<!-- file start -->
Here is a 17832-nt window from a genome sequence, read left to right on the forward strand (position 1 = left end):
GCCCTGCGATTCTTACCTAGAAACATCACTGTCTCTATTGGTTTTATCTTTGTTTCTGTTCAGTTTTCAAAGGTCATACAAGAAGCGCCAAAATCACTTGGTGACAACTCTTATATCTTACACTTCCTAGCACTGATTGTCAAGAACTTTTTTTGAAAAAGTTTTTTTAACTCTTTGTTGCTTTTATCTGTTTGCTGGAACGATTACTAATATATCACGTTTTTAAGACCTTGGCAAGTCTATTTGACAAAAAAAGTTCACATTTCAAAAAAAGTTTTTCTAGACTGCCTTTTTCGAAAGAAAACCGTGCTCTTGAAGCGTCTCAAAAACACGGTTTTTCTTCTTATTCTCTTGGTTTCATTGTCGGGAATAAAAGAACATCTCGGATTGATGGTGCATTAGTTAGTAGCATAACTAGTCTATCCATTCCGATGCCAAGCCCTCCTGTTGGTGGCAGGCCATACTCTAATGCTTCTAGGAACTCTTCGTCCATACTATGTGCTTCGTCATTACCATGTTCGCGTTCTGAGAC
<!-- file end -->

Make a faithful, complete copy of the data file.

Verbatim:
Here is a 17832-nt window from a genome sequence, read left to right on the forward strand (position 1 = left end):
GCCCTGCGATTCTTACCTAGAAACATCACTGTCTCTATTGGTTTTATCTTTGTTTCTGTTCAGTTTTCAAAGGTCATACAAGAAGCGCCAAAATCACTTGGTGACAACTCTTATATCTTACACTTCCTAGCACTGATTGTCAAGAACTTTTTTTGAAAAAGTTTTTTTAACTCTTTGTTGCTTTTATCTGTTTGCTGGAACGATTACTAATATATCACGTTTTTAAGACCTTGGCAAGTCTATTTGACAAAAAAAGTTCACATTTCAAAAAAAGTTTTTCTAGACTGCCTTTTTCGAAAGAAAACCGTGCTCTTGAAGCGTCTCAAAAACACGGTTTTTCTTCTTATTCTCTTGGTTTCATTGTCGGGAATAAAAGAACATCTCGGATTGATGGTGCATTAGTTAGTAGCATAACTAGTCTATCCATTCCGATGCCAAGCCCTCCTGTTGGTGGCAGGCCATACTCTAATGCTTCTAGGAACTCTTCGTCCATACTATGTGCTTCGTCATTACCATGTTCGCGTTCTGAGAC